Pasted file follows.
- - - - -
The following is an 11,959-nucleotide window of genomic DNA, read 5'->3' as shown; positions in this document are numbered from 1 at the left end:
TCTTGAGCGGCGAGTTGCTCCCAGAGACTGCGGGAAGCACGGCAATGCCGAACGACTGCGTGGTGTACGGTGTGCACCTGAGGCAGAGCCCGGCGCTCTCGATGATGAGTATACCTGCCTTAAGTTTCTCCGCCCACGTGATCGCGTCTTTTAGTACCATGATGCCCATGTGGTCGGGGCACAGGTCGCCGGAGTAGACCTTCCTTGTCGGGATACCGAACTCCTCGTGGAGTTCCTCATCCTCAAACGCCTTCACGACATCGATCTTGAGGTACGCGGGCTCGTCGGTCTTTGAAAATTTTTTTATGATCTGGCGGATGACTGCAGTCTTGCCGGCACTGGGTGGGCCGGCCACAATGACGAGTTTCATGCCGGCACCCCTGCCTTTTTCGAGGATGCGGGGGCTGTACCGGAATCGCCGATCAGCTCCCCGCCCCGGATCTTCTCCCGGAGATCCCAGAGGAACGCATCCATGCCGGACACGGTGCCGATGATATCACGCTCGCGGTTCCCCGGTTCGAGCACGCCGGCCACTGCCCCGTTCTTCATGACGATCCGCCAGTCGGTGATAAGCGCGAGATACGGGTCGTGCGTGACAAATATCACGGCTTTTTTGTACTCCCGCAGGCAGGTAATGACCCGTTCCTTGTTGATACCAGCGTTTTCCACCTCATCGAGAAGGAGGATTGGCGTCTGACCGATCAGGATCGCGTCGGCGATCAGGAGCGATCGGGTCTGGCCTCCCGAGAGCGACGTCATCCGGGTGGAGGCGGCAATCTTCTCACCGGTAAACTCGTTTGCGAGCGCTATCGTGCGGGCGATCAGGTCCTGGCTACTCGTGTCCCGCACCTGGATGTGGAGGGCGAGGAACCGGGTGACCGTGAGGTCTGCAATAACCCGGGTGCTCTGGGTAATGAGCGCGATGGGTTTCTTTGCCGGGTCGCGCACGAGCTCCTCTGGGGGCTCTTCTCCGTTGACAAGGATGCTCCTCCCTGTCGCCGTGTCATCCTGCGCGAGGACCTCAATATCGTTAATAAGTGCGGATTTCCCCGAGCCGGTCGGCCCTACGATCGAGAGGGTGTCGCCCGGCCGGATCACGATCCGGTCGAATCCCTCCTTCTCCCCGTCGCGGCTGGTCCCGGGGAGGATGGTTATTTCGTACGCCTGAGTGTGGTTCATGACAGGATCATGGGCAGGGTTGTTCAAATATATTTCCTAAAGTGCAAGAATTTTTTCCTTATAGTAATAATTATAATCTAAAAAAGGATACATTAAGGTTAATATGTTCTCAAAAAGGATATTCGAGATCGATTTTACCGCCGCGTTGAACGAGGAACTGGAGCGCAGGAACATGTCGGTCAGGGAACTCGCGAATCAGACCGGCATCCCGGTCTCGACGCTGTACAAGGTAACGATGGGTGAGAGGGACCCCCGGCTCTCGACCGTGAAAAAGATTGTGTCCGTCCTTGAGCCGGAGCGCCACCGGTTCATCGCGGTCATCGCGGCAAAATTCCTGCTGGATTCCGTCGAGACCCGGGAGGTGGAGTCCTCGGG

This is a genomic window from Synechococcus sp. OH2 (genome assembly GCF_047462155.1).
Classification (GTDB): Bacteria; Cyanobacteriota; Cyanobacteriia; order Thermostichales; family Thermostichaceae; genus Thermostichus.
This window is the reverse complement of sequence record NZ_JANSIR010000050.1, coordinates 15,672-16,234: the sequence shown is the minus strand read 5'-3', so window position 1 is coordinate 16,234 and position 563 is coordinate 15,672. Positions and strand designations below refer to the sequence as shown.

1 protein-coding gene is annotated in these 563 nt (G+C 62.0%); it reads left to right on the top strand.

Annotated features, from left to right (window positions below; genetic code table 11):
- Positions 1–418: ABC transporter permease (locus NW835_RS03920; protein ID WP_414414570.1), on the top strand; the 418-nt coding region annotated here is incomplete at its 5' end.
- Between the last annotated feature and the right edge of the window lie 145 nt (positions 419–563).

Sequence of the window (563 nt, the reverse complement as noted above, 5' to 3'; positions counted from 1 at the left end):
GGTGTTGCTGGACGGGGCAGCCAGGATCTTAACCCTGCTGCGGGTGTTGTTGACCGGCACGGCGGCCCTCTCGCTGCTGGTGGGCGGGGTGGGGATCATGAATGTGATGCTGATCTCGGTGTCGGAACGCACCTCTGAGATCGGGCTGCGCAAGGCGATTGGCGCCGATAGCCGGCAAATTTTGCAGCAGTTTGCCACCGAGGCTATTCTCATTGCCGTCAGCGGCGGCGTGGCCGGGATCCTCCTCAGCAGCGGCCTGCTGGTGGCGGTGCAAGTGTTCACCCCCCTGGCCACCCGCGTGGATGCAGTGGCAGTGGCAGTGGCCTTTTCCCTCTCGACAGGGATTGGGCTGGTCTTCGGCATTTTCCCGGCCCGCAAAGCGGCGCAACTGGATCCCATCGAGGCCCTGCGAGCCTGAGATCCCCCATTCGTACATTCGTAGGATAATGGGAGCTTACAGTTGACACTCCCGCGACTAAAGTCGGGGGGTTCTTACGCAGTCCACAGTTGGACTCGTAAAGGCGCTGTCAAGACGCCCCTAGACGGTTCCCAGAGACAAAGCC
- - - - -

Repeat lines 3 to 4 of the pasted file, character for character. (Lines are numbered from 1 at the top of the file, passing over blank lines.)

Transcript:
This is a genomic window from Synechococcus sp. OH2 (genome assembly GCF_047462155.1).
Classification (GTDB): Bacteria; Cyanobacteriota; Cyanobacteriia; order Thermostichales; family Thermostichaceae; genus Thermostichus.